Industry must lead to reduce London's ecological footprint

London's ecological footprint is more than twice the size of the UK, and if everyone lived as Londoners do, it would take over three planets to support them, a shock report has revealed.

Launched this week by London Remade, the disturbing statistics shown in Making London a sustainable city: Reducing London's ecological footprint show the huge drain being put on our natural environment by people living in the capital.

The report outlines some practical suggestions of ways to help businesses to operate in a more environmentally friendly way, whilst working towards making London a sustainable city, and chief executive of London Remade, Daniel Silverstone urged both government and the business industry to take notice and lead the country by their example.

"London's consumption clearly outstrips its share of natural resources and this points to major problems and constraints for its future," he warned. "In the long term, we cannot continue to have a capital city that has an ecological footprint of more than twice the size of Great Britain - no longer can we simply do nothing."

An ecological footprint is increasingly used as the standard way to measure the ecological impact of a country, city or organisation, and represents in global hectares the amount of productive land or sea needed to produce the resources consumed by society and absorb the waste generated.

Analysis showed that London's own footprint comprised 35.7% resource use, 23.6% food consumption (including transport), 19.5% direct energy consumption, 13.9% personal transport and 7.2% other consumption.

"We're not asking the people of London to grow their own carrots or return to subsistence farming," Mr Silverstone added. "But government and business need to lead the way by suggesting practical ways for organisations, industry and individuals to help improve the sustainability of London."

Fortunately, spokesman for the Confederation of British Industry (CBI) Richard Dodd told edie that business is more than willing to play its part in reducing the UK's environmental impact, and that action was already being taken to do so.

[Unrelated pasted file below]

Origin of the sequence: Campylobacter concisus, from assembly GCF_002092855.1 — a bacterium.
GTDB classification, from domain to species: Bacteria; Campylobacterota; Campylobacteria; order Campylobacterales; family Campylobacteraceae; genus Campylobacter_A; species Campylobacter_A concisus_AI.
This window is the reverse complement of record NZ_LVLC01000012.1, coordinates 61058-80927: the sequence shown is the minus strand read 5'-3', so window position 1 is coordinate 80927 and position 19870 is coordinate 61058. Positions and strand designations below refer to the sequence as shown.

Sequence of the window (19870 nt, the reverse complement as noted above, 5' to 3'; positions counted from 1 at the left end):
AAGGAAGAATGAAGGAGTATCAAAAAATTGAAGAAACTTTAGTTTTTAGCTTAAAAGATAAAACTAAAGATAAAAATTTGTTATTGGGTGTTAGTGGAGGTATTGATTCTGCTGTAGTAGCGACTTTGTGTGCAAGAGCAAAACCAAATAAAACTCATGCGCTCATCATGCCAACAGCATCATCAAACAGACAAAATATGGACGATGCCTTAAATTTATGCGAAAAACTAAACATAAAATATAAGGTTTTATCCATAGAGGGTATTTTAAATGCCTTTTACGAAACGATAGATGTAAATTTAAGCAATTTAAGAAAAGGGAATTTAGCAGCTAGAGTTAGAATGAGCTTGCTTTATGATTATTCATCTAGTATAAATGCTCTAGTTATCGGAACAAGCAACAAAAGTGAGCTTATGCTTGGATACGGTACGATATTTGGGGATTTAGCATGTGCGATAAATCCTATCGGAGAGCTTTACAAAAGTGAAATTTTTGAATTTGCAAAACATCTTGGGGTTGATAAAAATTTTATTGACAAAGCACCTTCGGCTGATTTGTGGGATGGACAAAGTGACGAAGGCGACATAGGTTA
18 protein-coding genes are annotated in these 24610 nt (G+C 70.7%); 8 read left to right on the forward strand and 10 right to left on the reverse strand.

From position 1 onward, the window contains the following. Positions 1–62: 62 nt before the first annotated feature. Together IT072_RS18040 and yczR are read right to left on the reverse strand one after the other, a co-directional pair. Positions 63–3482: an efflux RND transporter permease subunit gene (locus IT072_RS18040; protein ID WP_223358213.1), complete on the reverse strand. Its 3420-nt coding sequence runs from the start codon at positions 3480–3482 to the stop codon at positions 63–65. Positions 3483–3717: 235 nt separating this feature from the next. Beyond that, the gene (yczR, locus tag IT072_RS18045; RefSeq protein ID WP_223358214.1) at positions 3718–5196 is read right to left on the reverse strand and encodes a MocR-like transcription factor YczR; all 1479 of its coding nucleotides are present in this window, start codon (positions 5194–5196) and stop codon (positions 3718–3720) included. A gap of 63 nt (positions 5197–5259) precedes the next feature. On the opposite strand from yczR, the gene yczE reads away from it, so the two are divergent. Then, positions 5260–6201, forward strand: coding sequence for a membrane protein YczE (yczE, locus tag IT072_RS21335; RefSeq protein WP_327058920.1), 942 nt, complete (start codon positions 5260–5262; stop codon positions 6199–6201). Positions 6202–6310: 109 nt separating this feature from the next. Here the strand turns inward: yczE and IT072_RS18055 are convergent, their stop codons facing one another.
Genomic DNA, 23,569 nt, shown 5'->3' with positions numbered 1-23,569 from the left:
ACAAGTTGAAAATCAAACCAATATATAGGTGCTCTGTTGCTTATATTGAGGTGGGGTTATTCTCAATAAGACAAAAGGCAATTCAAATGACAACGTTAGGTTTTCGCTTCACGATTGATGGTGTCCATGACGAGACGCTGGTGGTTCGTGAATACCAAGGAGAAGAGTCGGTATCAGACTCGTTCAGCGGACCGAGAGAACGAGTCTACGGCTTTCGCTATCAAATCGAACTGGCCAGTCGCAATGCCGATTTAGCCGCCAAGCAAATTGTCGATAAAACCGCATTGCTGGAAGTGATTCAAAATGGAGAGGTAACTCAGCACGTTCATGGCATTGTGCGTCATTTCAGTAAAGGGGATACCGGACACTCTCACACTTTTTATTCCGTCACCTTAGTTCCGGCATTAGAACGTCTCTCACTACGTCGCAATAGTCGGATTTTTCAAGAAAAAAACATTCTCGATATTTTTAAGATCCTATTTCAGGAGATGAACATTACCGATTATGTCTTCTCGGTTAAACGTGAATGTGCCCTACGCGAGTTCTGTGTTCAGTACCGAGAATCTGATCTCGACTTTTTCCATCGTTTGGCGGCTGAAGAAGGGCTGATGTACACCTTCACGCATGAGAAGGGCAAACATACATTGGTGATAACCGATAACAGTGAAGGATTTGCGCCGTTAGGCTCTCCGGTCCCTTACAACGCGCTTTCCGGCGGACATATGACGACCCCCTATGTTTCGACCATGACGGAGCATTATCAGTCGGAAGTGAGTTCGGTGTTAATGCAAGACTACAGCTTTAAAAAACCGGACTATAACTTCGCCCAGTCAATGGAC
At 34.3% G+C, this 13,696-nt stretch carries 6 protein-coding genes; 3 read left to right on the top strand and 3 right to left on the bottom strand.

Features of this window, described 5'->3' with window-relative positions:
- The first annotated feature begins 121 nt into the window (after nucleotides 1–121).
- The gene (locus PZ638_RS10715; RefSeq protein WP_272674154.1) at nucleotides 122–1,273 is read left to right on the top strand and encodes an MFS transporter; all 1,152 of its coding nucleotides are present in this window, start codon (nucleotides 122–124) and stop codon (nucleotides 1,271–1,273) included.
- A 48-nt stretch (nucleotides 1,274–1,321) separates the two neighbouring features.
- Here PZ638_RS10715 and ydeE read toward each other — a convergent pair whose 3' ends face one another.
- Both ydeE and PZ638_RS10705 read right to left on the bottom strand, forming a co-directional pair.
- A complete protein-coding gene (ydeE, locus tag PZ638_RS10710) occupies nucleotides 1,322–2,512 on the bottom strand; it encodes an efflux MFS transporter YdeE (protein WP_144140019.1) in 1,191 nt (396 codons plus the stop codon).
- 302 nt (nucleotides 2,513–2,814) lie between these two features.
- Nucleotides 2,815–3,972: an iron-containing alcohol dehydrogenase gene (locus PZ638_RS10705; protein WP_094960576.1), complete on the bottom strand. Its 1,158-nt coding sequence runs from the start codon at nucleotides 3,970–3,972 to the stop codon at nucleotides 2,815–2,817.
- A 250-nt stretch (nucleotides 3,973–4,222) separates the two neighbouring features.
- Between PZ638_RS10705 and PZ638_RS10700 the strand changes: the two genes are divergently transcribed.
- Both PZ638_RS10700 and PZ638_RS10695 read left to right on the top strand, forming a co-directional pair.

"Businesses are currently leading the way on reducing carbon emissions, having now been set the toughest targets in Europe, and we were quick to sign up to the emissions trading scheme (ETS)," he commented. "We are also actively trying to minimise our waste and reduce our energy use, which are good both for the environment and for competitiveness."

"However, there is always more that can be done and it is not just up to businesses and government to tackle this problem - individuals must also do their bit to help make a difference."

The four key issues pinpointed by the report that London needed to tackle included:

  • Use of resources, especially short-life good such as paper
  • A new approach to food and diet, with more promotion of products from local sources
  • Improving energy efficiency, especially in buildings
  • Improving public transport and general facilities so that people travelled less, and could more easily travel on public transport, on foot or by bicycle

    "If government and businesses acknowledge the need for change and lead by example, we can start moving forward towards a more sustainable London," Mr Silverstone concluded.

    "Our capital has to be able to meet the needs of its inhabitants and compete as a world city, without running out of resources."

    By Jane Kettle

  • Tags

    | Emissions trading | Energy Efficiency | food | transport


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